TAMPA — Cheering, clapping, Florida 20-somethings of all races screamed their approval of a white septuagenarian from Vermont, Sen. Bernie Sanders, in a rally for Andrew Gillum and the Democratic ticket at the University of South Florida on Wednesday.
Some of the students didn't look old enough to have voted for Sanders in the 2016 presidential election, but that didn't damp the enthusiasm of the crowd, estimated by organizers at more than 700.
Focusing his speech heavily on national issues, Sanders told the crowd their generation is the one with the most to lose from what he called government by "billionaires (and) right-wing extremists who ignore the needs of the people" in Washington and Tallahassee — and also the ones with the power to end it.
"Republicans win when voter turnout is low," he said. On election night, "If the guy on the TV says voter turnout is really high in Florida, you can turn the TV off because Andrew Gillum is the governor.
"If voter turnout is low, you're going to end up with right-wing radical leadership in Florida."
But Sanders said the signs aren't necessarily favorable — he was told just before the speech that only 81 early votes had been cast in the 2,900-voter precinct that includes much of the USF campus.
After the speech, attorney general candidate Sean Shaw, who also spoke at the rally, led a group of students to the early voting site on the campus.
Shaw and candidates Chris King for lieutenant governor and Jeremy Ring for chief financial officer also spoke, but Sanders' speech focused heavily on Gillum.
Sanders pleased the crowd with a litany of issues from his 2016 presidential primary campaign which he said Gillum also supports – a "Medicare for all" single-payer health care system, free tuition at public colleges and universities and a $15-hour minimum wage.
And he blasted Donald Trump, who he said is "on the ballot" in the election.
Throughout history, he said, presidents of all ideologies have understood, "When you get to the Oval Office, your sacred duty is to bring the American people together" — but not Trump, "who for cheap political points has been trying to divide us up."
Sanders also hit a rally at the University of Central Florida on Wednesday, as the Gillum campaign clearly sought to capitalize on his popularity with younger voters and particularly college students, to boost young voter turnout.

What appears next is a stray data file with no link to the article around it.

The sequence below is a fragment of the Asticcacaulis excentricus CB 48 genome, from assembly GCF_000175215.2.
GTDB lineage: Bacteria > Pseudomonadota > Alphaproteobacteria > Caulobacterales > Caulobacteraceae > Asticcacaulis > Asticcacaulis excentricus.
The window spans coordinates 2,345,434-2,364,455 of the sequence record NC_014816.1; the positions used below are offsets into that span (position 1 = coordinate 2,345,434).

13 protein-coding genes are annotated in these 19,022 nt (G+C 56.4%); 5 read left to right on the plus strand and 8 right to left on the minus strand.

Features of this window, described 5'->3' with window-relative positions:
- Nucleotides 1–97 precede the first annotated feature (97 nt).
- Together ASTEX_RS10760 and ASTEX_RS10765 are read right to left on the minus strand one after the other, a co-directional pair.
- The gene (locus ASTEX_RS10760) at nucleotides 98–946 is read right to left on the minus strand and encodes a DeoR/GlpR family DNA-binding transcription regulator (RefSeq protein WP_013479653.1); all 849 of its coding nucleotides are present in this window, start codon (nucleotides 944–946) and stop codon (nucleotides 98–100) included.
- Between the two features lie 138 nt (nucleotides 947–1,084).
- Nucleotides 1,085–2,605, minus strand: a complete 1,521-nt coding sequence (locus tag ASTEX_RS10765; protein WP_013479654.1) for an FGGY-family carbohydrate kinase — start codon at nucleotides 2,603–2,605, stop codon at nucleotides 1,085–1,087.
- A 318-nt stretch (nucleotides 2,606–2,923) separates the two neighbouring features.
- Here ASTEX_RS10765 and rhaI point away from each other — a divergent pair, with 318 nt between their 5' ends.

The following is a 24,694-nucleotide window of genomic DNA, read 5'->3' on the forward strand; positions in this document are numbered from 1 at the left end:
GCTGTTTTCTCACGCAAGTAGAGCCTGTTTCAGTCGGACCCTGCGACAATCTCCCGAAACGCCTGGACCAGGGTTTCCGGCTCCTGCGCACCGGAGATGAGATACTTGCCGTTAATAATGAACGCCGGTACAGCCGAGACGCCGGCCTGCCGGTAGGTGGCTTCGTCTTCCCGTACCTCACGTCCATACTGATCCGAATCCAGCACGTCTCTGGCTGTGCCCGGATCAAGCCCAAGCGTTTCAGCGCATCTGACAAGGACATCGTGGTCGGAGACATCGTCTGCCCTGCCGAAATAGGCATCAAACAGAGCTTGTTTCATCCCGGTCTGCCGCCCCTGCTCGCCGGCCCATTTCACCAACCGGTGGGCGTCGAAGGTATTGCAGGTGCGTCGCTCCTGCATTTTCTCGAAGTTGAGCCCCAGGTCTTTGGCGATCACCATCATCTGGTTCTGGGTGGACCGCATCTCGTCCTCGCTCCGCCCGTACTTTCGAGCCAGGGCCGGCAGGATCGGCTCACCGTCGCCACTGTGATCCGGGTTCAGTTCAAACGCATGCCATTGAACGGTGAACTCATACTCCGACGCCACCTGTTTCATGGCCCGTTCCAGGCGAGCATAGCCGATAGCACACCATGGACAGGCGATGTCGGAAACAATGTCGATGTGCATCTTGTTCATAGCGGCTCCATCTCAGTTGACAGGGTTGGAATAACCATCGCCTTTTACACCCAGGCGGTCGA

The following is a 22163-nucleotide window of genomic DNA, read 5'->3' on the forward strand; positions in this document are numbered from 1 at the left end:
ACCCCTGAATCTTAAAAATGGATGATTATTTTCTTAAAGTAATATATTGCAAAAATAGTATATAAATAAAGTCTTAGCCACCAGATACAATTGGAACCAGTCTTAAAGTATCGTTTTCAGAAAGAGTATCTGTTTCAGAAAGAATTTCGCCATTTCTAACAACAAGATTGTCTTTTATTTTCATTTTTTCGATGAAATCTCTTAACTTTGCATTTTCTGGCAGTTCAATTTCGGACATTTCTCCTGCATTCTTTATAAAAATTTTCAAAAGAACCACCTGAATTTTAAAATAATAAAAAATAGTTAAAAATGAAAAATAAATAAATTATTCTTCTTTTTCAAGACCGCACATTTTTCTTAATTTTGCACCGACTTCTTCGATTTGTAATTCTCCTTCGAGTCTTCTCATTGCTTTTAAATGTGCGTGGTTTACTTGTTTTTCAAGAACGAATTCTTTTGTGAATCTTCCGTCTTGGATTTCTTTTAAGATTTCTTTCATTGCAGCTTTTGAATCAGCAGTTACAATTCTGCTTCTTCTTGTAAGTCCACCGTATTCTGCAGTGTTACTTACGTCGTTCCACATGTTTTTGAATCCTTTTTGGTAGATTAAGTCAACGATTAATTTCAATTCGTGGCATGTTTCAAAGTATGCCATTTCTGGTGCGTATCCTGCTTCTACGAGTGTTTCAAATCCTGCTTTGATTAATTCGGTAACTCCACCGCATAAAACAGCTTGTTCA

The Sanders events also suggest Gillum isn't worried about the Republican attacks calling him a "socialist." Sanders has called himself a Democratic Socialist.
Not surprisingly, the national Republican Party reiterated that attack following Sanders' speeches. In a statement emailed to reporters, spokesman Joe Jackson said, "No one is surprised to see Andrew Gillum and Sean Shaw embrace self-avowed socialist Bernie Sanders with open arms."
Sanders clearly was something of a hero to some of the students at the event.
Fiona Kearns of Tampa, a chemistry Ph.D. candidate, said it caused her "an internal struggle" to choose between Sanders and the potential first woman president, Hillary Clinton, in the 2016 primary, but she chose Sanders for his platform, including universal health care, and his emphasis on science.
"He doesn't pander to young people — he doesn't try to be cool," said medical student Keith Zimmerman of Tampa. "He doesn't try to be anyone but himself."
Several students said they hadn't even heard of what may be Gillum's biggest handicap in the race, an FBI investigation of possible corruption in city government in Tallahassee, where Gillum is mayor.
"The FBI is often used against someone the establishment doesn't want in power," said freshman biology student Taylor Cook of Jacksonville, who had heard about it.
Gillum's appeal to minority voters was a topic at the rally.
"It's important to have a representative who looks like you," said Alliyah Edwards, a senior political science and criminology major from St. Petersburg. "It's time. The state is always changing."
Shaw is making history as the first black major party nominee for attorney general, but catching comparatively little notice.
"I don't hear a lot of people talking about it," said Edwards.